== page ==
The answer is NO! The benefits of taking HRT far outweigh any risks.
But that’s not what we’ve been lead to believe, is it? That’s mainly because of a flawed trial that was undertaken about twenty years ago and was halted early (in 2002) due to what was thought to be adverse results. I won’t go into detail here, but this report has been discredited many, many times since. I quote Liz Earle here from Chapter 3 of her fantastic e-book ‘The Truth About HRT’, “It was a perfect storm: Biased medical trials, inaccurate analysis and skewed data-reporting combined with myth-making media.” The women in the trial were current or past smokers, overweight, clinically obese and on average, age 63! Thankfully, a great deal of new research and controlled trials have since been undertaken and we now know that taking HRT has far more benefits than risks.
The primary worry for most women is the risk of breast cancer. That’s understandable. We’ve been lead to believe that this is likely if we take HRT. This just simply isn’t true. And unfortunately, there is still so much information bandied about that sends this inaccurate message.
Our worries are unfounded. How many of us were on the Pill when we were younger? I was on it for 25 years and never questioned the potentially disruptive effects it may have had on my body. But when it came to HRT, I was perturbed by all the hype and didn’t take it. Little did I know that by NOT taking it, I was risking more later-in-life problems than someone taking it.
Some studies have found that oestrogen decreases the risk of breast cancer development and some specialists would not hesitate to prescribe HRT for women who have HAD breast cancer. As a knock-on benefit, taking HRT can significantly reduce the risk of colon cancer, it the risk of coronary heart disease, hip fractures, Type 2 diabetes, osteoporosis, high blood pressure, and potentially Alzheimer’s disease (for this studies are still ongoing, but are looking positive).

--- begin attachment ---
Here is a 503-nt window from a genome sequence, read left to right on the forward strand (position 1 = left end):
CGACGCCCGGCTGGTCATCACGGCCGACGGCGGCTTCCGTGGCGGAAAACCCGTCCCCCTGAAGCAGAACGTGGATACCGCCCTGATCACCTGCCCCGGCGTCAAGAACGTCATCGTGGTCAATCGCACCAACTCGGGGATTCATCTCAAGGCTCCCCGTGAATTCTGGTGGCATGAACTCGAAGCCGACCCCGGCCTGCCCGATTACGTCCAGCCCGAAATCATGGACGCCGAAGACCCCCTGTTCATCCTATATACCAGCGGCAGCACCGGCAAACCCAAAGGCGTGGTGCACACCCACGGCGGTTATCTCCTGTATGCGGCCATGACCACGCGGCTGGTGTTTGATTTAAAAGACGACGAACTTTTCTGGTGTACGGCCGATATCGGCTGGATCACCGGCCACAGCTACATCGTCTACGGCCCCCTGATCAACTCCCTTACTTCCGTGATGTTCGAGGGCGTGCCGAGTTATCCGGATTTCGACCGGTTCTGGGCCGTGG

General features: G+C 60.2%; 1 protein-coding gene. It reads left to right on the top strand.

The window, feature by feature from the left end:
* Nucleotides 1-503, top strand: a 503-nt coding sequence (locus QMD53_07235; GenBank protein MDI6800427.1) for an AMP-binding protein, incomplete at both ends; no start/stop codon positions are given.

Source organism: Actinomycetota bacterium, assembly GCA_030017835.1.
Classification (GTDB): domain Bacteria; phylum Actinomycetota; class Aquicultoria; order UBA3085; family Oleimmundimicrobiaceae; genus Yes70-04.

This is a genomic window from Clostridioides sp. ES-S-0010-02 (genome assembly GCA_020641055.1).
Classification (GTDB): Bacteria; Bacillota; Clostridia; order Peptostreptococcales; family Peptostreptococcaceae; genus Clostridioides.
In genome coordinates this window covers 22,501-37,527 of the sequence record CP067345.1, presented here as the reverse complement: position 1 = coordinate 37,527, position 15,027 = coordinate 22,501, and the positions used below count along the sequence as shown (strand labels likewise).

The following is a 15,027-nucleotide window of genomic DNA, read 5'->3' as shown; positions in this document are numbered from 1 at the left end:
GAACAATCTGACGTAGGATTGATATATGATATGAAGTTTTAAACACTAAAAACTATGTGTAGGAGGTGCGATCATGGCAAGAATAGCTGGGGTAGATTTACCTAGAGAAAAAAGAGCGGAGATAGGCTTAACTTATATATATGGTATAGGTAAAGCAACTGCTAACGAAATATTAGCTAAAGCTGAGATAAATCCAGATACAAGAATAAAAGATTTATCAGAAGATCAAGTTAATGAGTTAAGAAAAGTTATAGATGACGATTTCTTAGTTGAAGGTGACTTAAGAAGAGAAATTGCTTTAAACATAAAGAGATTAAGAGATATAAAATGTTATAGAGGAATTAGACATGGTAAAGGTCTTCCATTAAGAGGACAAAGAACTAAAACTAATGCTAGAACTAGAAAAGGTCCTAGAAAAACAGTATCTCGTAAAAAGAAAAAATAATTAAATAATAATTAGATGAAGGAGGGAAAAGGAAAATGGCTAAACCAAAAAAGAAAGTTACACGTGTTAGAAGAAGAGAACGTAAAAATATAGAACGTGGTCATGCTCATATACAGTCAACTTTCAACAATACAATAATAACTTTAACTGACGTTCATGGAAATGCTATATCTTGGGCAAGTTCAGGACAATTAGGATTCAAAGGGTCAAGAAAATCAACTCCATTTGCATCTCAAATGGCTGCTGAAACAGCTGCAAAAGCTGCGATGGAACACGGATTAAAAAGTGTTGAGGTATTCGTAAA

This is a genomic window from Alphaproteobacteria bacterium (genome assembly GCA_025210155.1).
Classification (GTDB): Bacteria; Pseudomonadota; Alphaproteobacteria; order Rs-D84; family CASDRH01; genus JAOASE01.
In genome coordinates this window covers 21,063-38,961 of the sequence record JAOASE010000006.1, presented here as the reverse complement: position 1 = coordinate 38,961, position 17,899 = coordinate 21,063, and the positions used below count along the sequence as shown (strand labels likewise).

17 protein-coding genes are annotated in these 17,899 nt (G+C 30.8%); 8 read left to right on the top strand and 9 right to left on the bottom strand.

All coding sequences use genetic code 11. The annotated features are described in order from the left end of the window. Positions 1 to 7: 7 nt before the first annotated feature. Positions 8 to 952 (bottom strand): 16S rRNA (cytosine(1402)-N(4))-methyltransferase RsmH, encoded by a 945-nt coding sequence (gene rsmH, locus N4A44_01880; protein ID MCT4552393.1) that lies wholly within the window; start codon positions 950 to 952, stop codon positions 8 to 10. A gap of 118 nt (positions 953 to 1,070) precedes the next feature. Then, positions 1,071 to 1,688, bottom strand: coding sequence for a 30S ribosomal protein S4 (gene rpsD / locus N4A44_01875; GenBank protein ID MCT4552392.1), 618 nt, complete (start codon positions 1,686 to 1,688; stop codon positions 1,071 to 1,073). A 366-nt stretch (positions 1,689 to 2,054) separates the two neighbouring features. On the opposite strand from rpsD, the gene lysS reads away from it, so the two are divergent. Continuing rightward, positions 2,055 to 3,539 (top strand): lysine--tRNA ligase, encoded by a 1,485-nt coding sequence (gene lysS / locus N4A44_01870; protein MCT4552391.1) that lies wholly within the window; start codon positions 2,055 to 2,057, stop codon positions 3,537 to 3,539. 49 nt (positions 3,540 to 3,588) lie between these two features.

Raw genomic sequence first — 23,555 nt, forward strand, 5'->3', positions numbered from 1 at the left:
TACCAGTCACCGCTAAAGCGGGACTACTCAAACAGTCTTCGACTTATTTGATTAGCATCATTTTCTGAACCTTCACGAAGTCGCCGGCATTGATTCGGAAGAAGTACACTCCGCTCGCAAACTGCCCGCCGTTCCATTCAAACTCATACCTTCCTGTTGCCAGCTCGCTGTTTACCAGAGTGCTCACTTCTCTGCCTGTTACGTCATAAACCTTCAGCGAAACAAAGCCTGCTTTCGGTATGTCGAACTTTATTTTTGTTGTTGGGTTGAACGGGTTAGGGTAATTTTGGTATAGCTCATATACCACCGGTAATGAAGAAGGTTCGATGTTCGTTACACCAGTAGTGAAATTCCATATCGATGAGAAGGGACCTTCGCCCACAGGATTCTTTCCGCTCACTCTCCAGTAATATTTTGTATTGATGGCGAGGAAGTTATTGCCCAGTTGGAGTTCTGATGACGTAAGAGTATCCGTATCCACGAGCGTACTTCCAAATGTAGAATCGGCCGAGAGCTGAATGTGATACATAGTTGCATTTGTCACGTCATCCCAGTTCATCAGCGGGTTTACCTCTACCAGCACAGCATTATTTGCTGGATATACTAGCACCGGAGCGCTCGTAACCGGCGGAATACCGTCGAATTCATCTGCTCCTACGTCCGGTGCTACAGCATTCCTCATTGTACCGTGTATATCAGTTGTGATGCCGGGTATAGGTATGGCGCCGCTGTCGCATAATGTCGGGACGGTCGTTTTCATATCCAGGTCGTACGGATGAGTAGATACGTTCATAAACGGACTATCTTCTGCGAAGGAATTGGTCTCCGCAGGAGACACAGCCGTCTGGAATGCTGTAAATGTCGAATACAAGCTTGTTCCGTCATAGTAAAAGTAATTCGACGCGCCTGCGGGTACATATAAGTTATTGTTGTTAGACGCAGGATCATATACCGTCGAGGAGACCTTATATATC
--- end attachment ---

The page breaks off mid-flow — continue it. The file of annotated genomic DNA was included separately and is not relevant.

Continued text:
Conversely, we have a significantly higher risk of contracting breast cancer if we smoke, are obese, do no exercise and/or drink two glasses of wine a day.
If you’re in your forties or early fifties, and if you feel stressed, exhausted, you’re not sleeping well, you have no libido, everyday occurrences overwhelm you, etc. etc., you may have convinced yourself that it’s because of your career, your kids, your relationship, your parents, and so on. But it can also be because your oestrogen levels are falling. This is where the very crucial conversation needs to take place between you and a menopause specialist, not your GP, unless they have a particular interest in menopause. Under no circumstances, let them prescribe you anti-depressants, and if you’re 45+, a blood test is pointless.
It’s all about you, lovely. Put yourself first for a change and get the facts, the earlier the better. Taking HRT can help you feel like yourself again.
#hrt #menopause #perimenopause #oestrogen
I’m not a qualified clinician, dietician, or psychologist. I write based only on my own experiences and research into menopause. J Wood